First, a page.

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Austrian Public Debt Growth: A Public Choice Perspective

Reinhard Neck, Gottfried Haber and Andrea Klinglmair

International Advances in Economic Research, 2015, vol. 21, issue 3, 249-260

Abstract: This paper analyzes whether Austrian fiscal policies have been sustainable during the last five decades, concentrating on the federal (central state) level. Tests indicate that Austrian fiscal policies were sustainable, though with a decreasing weight attached to this goal. Starting in 1975, the unemployment rate played a significant role in the sense of a counter-cyclical orientation of Austrian fiscal policy as part of the concept of “Austrokeynesianism.” The development of public debt in Austria seems to be driven primarily not by ideology, but by structural causes and a shift of the budgetary policy paradigm. We find empirical evidence that governments in Austria dominated solely by one party run higher deficits than coalitions of the two large parties or the two conservative parties. There are no indications of a political business cycle. Copyright International Atlantic Economic Society 2015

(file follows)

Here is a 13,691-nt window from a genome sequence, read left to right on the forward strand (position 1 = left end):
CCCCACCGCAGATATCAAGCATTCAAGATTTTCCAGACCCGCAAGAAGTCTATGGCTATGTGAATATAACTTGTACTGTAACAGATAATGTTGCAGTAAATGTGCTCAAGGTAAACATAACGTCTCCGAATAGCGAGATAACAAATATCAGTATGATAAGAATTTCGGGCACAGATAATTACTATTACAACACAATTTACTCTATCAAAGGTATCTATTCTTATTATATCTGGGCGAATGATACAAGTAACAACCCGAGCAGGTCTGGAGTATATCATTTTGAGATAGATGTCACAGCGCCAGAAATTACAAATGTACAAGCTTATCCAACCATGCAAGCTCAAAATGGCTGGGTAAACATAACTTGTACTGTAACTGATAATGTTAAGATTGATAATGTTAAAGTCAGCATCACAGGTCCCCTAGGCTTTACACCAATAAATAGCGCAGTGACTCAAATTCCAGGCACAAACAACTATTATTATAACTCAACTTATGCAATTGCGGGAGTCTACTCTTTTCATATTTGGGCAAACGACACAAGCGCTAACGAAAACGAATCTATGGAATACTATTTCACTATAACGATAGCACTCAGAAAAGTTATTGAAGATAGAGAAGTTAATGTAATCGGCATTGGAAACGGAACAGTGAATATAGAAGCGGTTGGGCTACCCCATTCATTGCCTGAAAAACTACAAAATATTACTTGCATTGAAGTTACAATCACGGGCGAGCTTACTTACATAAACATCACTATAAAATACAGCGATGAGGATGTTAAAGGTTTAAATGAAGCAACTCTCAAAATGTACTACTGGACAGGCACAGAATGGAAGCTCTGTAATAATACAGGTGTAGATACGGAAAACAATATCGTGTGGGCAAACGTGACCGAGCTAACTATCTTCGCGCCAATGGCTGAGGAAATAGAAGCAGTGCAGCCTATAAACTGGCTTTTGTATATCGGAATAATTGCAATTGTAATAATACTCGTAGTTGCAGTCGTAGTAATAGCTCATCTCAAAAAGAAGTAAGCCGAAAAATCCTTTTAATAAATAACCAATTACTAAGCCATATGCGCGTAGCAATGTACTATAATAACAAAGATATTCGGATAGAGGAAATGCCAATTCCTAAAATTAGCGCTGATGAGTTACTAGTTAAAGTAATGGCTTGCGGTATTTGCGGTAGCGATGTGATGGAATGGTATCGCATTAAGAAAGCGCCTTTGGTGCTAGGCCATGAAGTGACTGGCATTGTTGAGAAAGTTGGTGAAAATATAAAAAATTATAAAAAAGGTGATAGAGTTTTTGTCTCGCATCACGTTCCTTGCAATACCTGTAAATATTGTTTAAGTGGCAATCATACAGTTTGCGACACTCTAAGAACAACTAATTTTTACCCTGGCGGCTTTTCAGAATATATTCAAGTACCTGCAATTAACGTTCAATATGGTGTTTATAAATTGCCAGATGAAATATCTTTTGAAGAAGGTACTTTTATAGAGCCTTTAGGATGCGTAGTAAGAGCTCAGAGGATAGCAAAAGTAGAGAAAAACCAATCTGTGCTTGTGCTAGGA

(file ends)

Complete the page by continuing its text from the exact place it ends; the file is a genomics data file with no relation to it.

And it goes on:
Keywords: Fiscal policy; Sustainability; Time series; Econometric tests; Stationarity; H6; E6 (search for similar items in EconPapers)
Date: 2015
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DOI: 10.1007/s11294-015-9531-2

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